Scholar of Black religion named co-director of Center for Religion and the Human
J. Kameron Carter
J. Kameron Carter, professor of religious studies at Indiana University Bloomington, has been appointed as co-director of the Center for Religion and the Human.
"Recently, the center has taken up challenges of earth, social, and political justice by attending to race and anti-Black violence," Sullivan said. "A focus on Black religion will enhance our capacity for rethinking the human, rethinking justice, and ultimately rethinking the world otherwise."Read more.
TRiP: Scripture Series
Starts Tues, Feb 2 at 1pm
The Scripture series of Teaching Religion in Public (TRiP) explores the pedagogical stakes of canonization and reverence. How do we teach texts deemed uniquely authoritative without being constrained by questions of authority or power dynamics? What can be learned by shifting attention from specific scriptures to the category itself?
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Dabru Emet: 20 Years Later
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In the late 1990s, the Institute for Christian and Jewish Studies (ICJS – now Institute for Islamic, Christian, and Jewish Studies) hosted the National Jewish Scholars Project. After several years of meeting in Baltimore, four interdenominational Jewish scholars published Dabru Emet (“Speak Truth”) as a full-page statement in The New York Times, The Baltimore Sun, and other major newspapers and religious websites on September 10, 2000.
ICJS partners with our journal American Religion to present this 20th anniversary forum welcoming scholars and thinkers from around the world and across disciplines to revisit Dabru Emet (“Speak Truth”), to engage in critique as well as commemoration; historical reflection as well as reframing; rigorous inquiry as well as creative imaginings.Learn more.
Watch the virtual roundtable: "Is Islam American Religion?"
FROM Thursday, October 15
Why is American Islam is so rarely framed as an “American religion” in the field of religious studies? Can Islam be “American religion”? What would it mean to say so and work in light of this understanding? Enjoy our recording of this exciting virtual roundtable. Closed captioning provided.Watch it here.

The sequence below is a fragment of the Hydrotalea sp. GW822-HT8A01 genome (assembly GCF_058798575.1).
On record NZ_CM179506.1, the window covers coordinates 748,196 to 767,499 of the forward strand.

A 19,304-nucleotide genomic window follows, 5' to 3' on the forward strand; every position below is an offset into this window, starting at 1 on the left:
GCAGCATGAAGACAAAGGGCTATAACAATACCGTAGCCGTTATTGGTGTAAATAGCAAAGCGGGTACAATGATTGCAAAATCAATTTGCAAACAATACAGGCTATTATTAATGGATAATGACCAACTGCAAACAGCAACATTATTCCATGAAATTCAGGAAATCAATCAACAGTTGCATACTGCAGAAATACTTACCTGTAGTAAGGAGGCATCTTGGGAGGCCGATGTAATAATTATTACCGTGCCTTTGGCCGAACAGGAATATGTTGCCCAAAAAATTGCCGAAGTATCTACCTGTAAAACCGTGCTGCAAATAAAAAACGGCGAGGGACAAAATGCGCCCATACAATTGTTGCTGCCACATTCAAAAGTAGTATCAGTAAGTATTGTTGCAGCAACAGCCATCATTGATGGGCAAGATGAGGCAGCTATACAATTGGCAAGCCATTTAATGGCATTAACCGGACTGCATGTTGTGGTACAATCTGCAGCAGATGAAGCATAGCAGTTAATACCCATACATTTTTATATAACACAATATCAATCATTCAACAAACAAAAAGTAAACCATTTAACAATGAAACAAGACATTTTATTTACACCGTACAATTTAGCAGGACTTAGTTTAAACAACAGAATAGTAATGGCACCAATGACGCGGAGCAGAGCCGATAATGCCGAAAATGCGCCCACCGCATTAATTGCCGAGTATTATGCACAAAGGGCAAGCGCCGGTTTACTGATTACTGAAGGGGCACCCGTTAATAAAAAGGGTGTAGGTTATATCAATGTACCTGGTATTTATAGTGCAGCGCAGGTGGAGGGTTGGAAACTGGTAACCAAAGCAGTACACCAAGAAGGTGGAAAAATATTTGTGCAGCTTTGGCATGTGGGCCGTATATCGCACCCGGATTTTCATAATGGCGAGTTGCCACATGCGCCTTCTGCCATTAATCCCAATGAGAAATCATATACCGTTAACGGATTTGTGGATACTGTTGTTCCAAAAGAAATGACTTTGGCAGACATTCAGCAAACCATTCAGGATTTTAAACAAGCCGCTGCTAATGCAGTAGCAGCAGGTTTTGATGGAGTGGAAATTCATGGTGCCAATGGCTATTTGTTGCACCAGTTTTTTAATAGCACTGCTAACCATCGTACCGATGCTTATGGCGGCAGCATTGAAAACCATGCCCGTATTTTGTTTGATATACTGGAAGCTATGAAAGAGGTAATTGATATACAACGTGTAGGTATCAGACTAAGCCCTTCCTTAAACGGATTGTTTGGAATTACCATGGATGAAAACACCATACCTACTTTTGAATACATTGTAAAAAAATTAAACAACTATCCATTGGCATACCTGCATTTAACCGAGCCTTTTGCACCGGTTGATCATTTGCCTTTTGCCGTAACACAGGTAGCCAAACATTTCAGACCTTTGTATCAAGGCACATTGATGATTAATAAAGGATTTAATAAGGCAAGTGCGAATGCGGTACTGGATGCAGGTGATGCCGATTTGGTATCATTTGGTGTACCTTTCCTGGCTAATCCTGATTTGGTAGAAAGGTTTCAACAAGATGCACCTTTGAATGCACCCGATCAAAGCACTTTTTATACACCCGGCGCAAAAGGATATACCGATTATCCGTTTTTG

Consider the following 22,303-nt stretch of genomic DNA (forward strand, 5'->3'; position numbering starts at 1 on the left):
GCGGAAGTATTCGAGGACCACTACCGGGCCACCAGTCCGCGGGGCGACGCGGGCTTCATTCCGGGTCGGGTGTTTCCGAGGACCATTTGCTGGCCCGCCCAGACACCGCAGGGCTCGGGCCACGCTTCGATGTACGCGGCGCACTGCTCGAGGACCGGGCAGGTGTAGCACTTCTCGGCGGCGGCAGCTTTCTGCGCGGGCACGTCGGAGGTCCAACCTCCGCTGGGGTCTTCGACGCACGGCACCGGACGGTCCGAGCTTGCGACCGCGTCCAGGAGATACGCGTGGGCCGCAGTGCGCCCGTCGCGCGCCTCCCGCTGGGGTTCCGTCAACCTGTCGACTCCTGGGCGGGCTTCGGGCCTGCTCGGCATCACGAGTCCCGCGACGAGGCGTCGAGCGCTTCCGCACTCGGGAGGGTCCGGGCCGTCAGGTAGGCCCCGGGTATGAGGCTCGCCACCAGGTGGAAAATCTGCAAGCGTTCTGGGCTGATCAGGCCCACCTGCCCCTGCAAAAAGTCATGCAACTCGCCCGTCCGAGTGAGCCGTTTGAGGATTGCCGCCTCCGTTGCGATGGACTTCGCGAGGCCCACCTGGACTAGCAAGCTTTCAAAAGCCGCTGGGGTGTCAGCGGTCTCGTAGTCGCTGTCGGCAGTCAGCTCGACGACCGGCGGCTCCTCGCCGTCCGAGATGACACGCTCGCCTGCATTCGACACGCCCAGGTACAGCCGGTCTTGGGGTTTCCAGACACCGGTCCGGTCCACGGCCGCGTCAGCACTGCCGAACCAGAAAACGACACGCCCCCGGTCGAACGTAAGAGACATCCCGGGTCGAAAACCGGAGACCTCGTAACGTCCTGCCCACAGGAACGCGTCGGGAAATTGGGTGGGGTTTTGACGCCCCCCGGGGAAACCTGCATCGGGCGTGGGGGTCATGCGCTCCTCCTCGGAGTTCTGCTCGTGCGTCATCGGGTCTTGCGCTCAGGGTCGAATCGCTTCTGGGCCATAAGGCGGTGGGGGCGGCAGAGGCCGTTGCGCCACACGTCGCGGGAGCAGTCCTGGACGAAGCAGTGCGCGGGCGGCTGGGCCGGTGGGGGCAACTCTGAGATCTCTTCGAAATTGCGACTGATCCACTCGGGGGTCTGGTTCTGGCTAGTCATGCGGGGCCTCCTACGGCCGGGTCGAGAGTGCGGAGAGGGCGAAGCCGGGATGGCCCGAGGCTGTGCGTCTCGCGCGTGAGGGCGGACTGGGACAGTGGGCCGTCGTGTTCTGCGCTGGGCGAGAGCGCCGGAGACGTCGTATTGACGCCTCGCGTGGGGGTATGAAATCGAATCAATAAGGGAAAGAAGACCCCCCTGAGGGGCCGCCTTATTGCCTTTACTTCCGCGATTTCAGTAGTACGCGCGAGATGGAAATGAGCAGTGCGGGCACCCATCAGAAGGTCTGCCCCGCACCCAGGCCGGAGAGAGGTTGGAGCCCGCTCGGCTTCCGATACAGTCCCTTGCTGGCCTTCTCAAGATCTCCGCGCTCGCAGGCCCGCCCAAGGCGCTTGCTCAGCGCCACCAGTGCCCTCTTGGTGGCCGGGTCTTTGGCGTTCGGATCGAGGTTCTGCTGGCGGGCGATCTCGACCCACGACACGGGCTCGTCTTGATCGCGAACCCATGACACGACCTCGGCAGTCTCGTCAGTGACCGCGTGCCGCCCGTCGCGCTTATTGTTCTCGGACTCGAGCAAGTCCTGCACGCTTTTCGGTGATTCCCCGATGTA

Enjoy our recording of the Iris Book Award!
from Saturday, September 26
The Center for Religion & the Human presents the Iris Book Award: Prize Ceremony, Reading, and Discussion with author David George Haskell, and guest speakers Kocku von Stuckrad and David Abram, moderated by Lisa Sideris. Funded by a grant from the Luce Foundation.Watch it here.
Cooper Harriss receives IU Presidential Arts and Humanities Award
Religion and Literature Workshops to be held in 2021
“R&L” is a series of workshops that bring together scholars working at the nexus of religion and literature in a wide range of literary and religious traditions in a variety of historical and geographical contexts: from contemporary poetics of the Black Sacred to those underlying Chinese Confucianism, from colonial Latin America to medieval Europe and Japan, from poetry, plays, and novels to picture books.Learn more.
The first volume in our book series is now online!
Theologies of American Exceptionalism is a collection of fifteen interlocking essays reflecting on the vagaries of exceptionalist claims in and about the United States. Loosely and generatively curious, these essays bring together a range of historical and contemporary voices, some familiar and some less so, to stimulate new thought about America. A print version of this volume will be available in summer 2020.Access it here!
Welcoming our first Postdoctoral Fellow
The Center for Religion and the Human is excited to welcome its first postdoctoral fellow to Bloomington this fall. Evander Price received his PhD in American Studies from Harvard University in 2019, with expertise in American Literature and American Art History, and with a particular fascination with time, end-times, future time, and the normative implications of the various temporalities we inhabit.Learn more.